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FDA Panel Favors Approval For Drug-Oozing Addiction Implant

Heroin_needle_in_the_gutter.jpg
WMFE
Federal health advisers recommended approval Tuesday for an experimental implant designed to treat patients recovering from heroin and painkiller addiction.

Federal health advisers recommended approval Tuesday for an experimental implant designed to treat patients recovering from heroin and painkiller addiction.

Despite shortcomings in company studies, a majority of Food and Drug Administration advisers said the implant offers important benefits not currently available. The drug-oozing device is intended to be a safer, more reliable approach to controlling cravings and withdrawal symptoms.

“Overall the data did have some problems,” said Dr. Thomas Grieger, of the Maryland Department of Health. “But I think clearly there was no evidence of significant risk with this agent and there is evidence of significant benefit and hopefully great promise.”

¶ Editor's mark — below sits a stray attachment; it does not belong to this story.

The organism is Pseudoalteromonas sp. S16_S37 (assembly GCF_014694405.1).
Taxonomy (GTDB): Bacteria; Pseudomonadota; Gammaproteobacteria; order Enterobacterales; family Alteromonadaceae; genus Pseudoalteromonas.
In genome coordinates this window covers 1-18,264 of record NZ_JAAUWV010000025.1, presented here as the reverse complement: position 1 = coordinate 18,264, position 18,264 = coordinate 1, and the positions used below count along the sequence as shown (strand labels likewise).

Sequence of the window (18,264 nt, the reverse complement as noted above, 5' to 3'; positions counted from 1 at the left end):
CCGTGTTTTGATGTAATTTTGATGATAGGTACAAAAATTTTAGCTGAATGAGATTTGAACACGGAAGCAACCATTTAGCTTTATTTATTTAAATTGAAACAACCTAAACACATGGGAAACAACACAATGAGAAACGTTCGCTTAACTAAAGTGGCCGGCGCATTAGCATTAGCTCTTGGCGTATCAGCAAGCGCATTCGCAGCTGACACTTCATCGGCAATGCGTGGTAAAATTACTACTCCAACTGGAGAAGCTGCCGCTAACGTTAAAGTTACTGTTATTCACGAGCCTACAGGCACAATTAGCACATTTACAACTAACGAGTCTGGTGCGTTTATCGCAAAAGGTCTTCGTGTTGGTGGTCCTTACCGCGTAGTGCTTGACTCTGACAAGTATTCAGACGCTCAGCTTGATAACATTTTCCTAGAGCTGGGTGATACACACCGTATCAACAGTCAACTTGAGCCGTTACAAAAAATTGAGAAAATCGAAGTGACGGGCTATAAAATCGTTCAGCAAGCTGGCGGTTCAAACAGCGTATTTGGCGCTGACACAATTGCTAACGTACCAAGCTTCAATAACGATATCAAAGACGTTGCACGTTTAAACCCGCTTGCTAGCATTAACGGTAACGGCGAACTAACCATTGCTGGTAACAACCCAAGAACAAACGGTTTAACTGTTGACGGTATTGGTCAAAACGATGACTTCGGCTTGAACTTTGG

The advisers voted 12-5 in favor of the device from Braeburn Pharmaceuticals. The FDA is scheduled to make its formal decision by Feb. 27.

The matchstick-size implant, dubbed Probuphine, slowly releases a low dose of buprenorphine over six months. Currently buprenorphine is available as a pill or film that dissolves under the tongue. It is considered a safer, more palatable alternative to methadone, the decades-old standard for controlling opioid addiction. Opioids are a powerful family of drugs that mimic the opium poppy, including medications like oxycodone and illicit narcotics like heroin.

More than 2.5 million Americans are addicted to opioids, according to federal estimates. But less than half are receiving medication-based treatment to help control the problem.

Braeburn executives told panelists Tuesday that its implant could help reduce cases of relapse among chronic drug abusers. Many recovering addicts struggle to stick with their daily medication, putting them at risk of returning to illicit drug use and overdosing.

But panelists questioned whether Braeburn’s studies accurately predict Probuphine’s success. They cited shortcomings in the company’s research including missing urine samples from some study participants. Additionally, many patients received additional drug therapy to control their cravings and symptoms, clouding the picture of the implant’s performance.